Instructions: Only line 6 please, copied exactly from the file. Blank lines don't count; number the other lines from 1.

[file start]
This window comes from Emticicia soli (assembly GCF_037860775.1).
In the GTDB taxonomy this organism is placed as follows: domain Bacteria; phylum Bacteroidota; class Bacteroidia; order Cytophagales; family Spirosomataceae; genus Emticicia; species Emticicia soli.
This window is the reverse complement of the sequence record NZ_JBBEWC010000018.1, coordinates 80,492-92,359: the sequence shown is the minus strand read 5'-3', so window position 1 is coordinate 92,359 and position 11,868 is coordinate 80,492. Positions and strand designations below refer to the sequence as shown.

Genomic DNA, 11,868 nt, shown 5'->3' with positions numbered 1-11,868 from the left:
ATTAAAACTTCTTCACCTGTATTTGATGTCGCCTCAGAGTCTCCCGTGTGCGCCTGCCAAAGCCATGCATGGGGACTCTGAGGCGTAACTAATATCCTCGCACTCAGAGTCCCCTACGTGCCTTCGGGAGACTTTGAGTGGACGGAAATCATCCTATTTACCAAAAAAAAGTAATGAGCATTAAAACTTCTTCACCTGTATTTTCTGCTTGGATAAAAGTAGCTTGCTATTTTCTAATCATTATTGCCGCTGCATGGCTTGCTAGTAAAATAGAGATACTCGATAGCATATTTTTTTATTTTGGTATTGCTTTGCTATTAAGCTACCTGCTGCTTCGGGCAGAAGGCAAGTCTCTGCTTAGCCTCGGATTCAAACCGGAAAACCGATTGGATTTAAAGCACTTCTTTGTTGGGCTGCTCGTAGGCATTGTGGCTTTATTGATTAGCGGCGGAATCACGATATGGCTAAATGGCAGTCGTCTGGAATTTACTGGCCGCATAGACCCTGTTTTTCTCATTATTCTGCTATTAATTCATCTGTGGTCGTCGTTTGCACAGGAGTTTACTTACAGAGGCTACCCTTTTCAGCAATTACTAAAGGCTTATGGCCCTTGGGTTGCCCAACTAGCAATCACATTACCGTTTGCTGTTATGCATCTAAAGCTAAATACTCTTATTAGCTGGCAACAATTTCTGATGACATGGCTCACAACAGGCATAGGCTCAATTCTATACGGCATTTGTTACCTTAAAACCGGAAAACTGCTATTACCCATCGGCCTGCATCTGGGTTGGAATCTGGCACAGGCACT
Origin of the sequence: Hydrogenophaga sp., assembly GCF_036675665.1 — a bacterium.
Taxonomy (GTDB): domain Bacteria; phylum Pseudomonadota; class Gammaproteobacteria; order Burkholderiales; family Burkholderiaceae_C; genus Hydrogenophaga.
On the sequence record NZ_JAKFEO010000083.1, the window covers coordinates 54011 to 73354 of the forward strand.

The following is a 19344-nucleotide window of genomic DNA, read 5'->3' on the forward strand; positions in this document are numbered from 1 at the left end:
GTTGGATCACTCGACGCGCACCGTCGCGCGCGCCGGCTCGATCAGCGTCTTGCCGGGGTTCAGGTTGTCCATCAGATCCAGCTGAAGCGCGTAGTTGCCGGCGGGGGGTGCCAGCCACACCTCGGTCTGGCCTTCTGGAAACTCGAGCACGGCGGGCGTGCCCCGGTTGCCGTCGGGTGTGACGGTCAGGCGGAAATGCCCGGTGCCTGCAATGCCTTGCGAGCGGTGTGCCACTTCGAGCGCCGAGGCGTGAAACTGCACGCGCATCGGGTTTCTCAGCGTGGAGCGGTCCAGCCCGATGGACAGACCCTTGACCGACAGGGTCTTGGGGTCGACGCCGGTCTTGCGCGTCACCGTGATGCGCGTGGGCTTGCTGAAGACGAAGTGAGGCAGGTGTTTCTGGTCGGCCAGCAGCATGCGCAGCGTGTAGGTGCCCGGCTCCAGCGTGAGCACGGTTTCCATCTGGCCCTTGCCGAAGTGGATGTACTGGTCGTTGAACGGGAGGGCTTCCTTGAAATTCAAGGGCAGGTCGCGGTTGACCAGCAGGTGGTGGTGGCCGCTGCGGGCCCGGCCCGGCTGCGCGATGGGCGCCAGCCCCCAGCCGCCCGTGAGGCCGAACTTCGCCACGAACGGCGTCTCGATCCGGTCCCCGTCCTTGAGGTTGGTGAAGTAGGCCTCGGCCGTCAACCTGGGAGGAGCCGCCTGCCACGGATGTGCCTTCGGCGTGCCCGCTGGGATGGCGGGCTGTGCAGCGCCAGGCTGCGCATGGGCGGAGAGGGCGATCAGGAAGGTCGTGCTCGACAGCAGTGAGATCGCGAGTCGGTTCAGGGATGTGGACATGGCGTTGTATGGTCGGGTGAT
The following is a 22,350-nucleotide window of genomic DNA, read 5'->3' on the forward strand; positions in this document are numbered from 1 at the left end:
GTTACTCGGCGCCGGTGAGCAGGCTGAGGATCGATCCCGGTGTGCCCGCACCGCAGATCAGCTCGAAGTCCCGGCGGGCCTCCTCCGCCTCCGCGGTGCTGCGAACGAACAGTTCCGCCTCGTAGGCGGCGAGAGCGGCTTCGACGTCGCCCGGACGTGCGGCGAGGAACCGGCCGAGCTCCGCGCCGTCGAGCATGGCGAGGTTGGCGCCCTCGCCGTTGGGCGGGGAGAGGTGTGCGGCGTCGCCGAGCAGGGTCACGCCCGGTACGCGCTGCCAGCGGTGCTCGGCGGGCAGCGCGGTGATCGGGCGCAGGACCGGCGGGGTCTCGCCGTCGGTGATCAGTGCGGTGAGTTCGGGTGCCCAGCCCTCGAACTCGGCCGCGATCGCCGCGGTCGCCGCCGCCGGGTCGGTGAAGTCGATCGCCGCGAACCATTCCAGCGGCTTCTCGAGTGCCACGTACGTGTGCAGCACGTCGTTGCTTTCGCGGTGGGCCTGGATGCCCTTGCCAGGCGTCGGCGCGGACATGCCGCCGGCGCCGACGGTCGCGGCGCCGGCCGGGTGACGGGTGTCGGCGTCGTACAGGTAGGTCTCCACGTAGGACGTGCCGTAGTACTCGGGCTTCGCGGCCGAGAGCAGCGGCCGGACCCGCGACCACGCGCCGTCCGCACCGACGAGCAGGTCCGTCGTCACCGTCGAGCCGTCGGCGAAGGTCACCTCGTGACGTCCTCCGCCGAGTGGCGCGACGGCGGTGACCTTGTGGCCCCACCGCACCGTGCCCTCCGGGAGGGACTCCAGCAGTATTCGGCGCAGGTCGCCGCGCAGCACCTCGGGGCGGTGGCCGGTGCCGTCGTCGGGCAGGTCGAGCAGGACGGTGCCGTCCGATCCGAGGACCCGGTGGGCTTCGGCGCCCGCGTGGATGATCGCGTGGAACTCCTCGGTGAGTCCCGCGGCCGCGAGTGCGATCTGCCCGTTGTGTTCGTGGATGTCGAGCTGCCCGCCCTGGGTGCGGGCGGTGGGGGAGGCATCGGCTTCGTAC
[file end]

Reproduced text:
Origin of the sequence: Hydrogenophaga sp., assembly GCF_036675665.1 — a bacterium.